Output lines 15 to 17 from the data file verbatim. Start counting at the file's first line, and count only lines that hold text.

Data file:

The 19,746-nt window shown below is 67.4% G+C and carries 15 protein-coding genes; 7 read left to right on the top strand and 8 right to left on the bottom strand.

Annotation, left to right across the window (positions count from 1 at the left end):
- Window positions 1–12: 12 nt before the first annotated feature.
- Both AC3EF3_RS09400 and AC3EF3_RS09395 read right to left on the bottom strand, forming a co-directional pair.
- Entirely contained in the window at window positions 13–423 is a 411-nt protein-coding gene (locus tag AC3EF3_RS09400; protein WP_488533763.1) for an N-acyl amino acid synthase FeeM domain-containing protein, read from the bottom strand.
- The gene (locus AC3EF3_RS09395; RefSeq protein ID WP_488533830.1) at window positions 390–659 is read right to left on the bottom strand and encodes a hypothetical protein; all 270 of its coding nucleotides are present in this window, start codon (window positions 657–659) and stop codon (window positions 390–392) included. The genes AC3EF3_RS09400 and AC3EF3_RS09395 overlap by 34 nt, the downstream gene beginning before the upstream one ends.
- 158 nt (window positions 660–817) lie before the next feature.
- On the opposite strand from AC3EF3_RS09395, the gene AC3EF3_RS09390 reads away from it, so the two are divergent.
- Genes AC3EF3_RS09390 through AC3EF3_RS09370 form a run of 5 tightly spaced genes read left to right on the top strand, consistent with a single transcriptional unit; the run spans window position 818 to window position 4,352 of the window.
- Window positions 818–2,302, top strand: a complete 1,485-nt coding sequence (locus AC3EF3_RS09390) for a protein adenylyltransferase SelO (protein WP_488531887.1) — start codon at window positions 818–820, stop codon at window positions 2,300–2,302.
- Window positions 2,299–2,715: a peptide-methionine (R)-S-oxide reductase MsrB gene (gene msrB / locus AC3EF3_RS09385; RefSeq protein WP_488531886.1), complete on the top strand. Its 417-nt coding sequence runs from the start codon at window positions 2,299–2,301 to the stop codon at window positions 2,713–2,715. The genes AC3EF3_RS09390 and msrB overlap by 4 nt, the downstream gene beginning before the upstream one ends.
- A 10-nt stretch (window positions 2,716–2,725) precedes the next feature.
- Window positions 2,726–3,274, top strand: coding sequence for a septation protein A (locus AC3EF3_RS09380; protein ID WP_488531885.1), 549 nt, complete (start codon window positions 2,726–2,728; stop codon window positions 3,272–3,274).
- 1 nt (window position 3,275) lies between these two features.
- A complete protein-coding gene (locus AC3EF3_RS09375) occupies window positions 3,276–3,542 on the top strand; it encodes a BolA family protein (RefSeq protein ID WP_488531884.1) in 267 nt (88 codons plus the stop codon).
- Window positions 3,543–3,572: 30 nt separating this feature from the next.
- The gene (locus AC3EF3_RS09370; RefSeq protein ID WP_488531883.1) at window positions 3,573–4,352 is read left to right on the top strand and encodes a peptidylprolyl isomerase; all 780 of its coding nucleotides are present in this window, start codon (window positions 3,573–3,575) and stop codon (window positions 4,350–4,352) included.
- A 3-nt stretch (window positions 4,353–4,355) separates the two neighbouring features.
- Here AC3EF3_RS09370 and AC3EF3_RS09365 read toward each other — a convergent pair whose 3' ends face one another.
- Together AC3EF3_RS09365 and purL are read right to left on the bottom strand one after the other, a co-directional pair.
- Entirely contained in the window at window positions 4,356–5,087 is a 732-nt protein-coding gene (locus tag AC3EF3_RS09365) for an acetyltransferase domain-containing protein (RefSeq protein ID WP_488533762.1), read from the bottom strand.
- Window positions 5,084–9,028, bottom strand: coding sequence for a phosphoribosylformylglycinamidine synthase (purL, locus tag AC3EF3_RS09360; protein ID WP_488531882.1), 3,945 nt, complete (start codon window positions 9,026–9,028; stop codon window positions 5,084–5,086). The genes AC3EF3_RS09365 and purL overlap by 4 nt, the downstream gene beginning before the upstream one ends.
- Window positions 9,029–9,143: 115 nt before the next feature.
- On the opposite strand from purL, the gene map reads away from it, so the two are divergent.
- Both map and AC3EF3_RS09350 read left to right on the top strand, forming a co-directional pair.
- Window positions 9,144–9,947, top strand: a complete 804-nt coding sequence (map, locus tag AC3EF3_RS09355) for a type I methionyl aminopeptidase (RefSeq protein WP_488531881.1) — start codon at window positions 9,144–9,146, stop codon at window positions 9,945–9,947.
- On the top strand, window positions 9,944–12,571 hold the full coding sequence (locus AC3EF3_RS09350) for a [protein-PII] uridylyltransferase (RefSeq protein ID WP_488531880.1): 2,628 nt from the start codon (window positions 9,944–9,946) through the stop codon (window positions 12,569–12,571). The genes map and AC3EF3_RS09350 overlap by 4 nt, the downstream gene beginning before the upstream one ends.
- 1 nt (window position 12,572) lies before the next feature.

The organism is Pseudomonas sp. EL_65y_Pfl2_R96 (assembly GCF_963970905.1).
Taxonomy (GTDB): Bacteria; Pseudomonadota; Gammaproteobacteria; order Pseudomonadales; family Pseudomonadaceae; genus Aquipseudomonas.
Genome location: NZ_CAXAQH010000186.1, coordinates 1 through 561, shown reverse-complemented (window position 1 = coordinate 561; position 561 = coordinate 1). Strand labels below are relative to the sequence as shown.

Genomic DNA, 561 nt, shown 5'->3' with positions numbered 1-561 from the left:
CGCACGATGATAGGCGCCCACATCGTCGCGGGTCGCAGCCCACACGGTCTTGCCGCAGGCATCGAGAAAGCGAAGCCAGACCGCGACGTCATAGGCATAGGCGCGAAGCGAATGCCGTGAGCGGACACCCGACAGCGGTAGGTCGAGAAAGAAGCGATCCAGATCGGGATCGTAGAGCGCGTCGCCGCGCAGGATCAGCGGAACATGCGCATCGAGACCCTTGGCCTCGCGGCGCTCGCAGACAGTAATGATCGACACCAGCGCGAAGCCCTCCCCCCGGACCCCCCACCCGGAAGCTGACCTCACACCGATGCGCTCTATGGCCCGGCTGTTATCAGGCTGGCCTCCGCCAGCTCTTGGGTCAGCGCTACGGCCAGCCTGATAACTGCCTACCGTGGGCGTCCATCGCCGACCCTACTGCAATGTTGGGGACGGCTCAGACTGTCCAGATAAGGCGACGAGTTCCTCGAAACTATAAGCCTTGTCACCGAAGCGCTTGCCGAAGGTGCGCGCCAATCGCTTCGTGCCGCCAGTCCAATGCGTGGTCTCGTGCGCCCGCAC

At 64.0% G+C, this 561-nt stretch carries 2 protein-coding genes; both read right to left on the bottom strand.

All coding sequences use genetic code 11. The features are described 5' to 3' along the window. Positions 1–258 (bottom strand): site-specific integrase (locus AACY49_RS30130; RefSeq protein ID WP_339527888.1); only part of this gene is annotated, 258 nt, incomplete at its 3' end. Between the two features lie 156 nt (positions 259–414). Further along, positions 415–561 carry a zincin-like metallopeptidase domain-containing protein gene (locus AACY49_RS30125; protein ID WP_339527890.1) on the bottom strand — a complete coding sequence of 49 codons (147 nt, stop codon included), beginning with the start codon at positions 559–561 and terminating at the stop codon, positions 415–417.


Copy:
- A complete protein-coding gene (locus AC3EF3_RS09375) occupies window positions 3,276–3,542 on the top strand; it encodes a BolA family protein (RefSeq protein ID WP_488531884.1) in 267 nt (88 codons plus the stop codon).
- Window positions 3,543–3,572: 30 nt separating this feature from the next.
- The gene (locus AC3EF3_RS09370; RefSeq protein ID WP_488531883.1) at window positions 3,573–4,352 is read left to right on the top strand and encodes a peptidylprolyl isomerase; all 780 of its coding nucleotides are present in this window, start codon (window positions 3,573–3,575) and stop codon (window positions 4,350–4,352) included.